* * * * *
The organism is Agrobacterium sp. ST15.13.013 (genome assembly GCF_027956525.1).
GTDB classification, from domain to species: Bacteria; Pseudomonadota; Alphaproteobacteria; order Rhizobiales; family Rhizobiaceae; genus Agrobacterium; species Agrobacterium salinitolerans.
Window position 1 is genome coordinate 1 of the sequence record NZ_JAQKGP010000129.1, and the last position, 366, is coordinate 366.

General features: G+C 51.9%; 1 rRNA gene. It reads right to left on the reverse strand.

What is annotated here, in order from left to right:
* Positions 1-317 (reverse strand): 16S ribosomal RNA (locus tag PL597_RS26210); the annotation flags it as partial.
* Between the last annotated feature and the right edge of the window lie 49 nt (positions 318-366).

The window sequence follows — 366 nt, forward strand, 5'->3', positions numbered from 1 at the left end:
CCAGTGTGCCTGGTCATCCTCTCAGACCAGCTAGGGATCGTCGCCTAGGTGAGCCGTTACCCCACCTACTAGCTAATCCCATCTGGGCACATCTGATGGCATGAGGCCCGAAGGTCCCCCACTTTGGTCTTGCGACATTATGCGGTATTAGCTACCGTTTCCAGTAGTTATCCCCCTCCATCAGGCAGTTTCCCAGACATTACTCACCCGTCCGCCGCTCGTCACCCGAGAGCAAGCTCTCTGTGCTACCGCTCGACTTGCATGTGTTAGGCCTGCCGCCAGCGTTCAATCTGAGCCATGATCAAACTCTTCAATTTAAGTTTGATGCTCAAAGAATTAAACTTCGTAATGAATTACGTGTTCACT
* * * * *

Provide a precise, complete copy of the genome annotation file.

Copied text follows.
The organism is Agrobacterium sp. ST15.13.013 (genome assembly GCF_027956525.1).
GTDB classification, from domain to species: Bacteria; Pseudomonadota; Alphaproteobacteria; order Rhizobiales; family Rhizobiaceae; genus Agrobacterium; species Agrobacterium salinitolerans.
Window position 1 is genome coordinate 1 of the sequence record NZ_JAQKGP010000129.1, and the last position, 366, is coordinate 366.

General features: G+C 51.9%; 1 rRNA gene. It reads right to left on the reverse strand.

What is annotated here, in order from left to right:
* Positions 1-317 (reverse strand): 16S ribosomal RNA (locus tag PL597_RS26210); the annotation flags it as partial.
* Between the last annotated feature and the right edge of the window lie 49 nt (positions 318-366).

The window sequence follows — 366 nt, forward strand, 5'->3', positions numbered from 1 at the left end:
CCAGTGTGCCTGGTCATCCTCTCAGACCAGCTAGGGATCGTCGCCTAGGTGAGCCGTTACCCCACCTACTAGCTAATCCCATCTGGGCACATCTGATGGCATGAGGCCCGAAGGTCCCCCACTTTGGTCTTGCGACATTATGCGGTATTAGCTACCGTTTCCAGTAGTTATCCCCCTCCATCAGGCAGTTTCCCAGACATTACTCACCCGTCCGCCGCTCGTCACCCGAGAGCAAGCTCTCTGTGCTACCGCTCGACTTGCATGTGTTAGGCCTGCCGCCAGCGTTCAATCTGAGCCATGATCAAACTCTTCAATTTAAGTTTGATGCTCAAAGAATTAAACTTCGTAATGAATTACGTGTTCACT